There were so many good quotes in this reading, I feel like I need to share all of them. I’ll try to keep it concise.
- “Understanding and identifying how writing is in itself an act of thinking can help people more intentionally recognize and engage with writing as a creative activity, inextricably linked to thought.”
- “No matter how isolated a writer may seem as she sits at her computer, types on the touchpad of her smartphone, or makes notes on a legal pad, she is always drawing upon the ideas and experiences of countless others.”
- This one specifically stood out to me because even though we may view such activities as isolation from an outsider perspective, that isolation may mean a connection with someone or some thing not in plain sight such as via social media or even the writer herself, which draws upon the idea of being intentional with writing and using it as a creative outlet.
- “Instructors should remember that common assignment verbs like analyze, interpret, explain, and respond have discipline-specific contexts.”
- I think this is especially pertinent for me to think about as I transition into the TESOL world.
- “…while readers are absent, removed… the need for writers to fictionalize their audiences and for audiences to fictionalize themselves, to adopt the role set out for them by the writer.”
I can go on and on about how incredibly thought-provoking this reading was. But I guess, overall, I learned that writing is freaking complicated. Before our discussions, I used to imagine writing and the literary world as a race to the finish line or wall. That, once you completed your studies, you would hit the wall and be done learning. But that’s clearly not the case. There is no such thing as perfect writing or an expert in this field. It’s always changing. It will always be a fluid area of study. And what gives anyone the right to dictate what is or isn’t literacy? What is or isn’t good writing? What is or isn’t included in the universal theory of writing? When I facilitate Diversity Summit (which, I think should be a requirement for everyone to go through) with the CCLC, we talk about the power of your story. The power of community and the power in empowering others and yourself through sharing your story. And, like anyone would assume, this is a very difficult thing to do, especially with people you just met. And, I usually frame it in a way that sharing your story is like trying to break down a wall. The first few times are painfully rough and difficult. But the more you keep hitting that wall and sharing your story, your ups and your downs, that wall will fall down. It won’t go away. But it’ll become more like a speed bump. Always there, still difficult to do, but a little easier. I think the same idea can be applied to our “personalities of writing.” There is no finish line. There is no wall to break through and be done. But, as long as we commit to writing with purpose, being transparent in our writing, keeping our writing fluid, and working to relate to our audience (whomever that may be), identifying our personality of writing and publishing “good writing” will get easier and be a smoother process than it was at the beginning.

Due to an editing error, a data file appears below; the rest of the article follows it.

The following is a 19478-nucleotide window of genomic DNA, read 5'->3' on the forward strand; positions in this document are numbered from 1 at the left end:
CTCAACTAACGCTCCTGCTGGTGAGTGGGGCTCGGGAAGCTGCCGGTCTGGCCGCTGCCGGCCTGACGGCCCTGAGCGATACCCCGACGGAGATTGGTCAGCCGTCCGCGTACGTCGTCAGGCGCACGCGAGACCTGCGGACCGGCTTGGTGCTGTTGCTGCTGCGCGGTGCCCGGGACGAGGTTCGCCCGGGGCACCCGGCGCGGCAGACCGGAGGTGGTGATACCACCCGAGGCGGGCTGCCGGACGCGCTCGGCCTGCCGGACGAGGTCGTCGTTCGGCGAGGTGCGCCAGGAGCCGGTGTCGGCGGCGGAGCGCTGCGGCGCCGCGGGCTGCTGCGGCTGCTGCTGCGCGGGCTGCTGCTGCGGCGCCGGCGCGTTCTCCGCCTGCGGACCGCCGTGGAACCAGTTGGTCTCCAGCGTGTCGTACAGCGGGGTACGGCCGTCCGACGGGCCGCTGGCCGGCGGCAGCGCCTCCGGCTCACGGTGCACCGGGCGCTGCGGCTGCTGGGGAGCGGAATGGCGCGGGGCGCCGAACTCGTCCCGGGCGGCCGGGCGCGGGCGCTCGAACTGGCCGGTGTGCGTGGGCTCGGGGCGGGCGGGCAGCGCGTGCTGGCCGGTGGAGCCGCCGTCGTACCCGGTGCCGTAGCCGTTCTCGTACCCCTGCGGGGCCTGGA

P.S. – As I reread this for the final time, I could sense my AP English Composition teacher rolling her eyes as I glossed over the importance of grammar, spelling, etc. And I don’t mean to say those things aren’t important, but I think there’s plenty of research and publications on those aspects of writing and not enough on the connection writing allows its writers and audience members.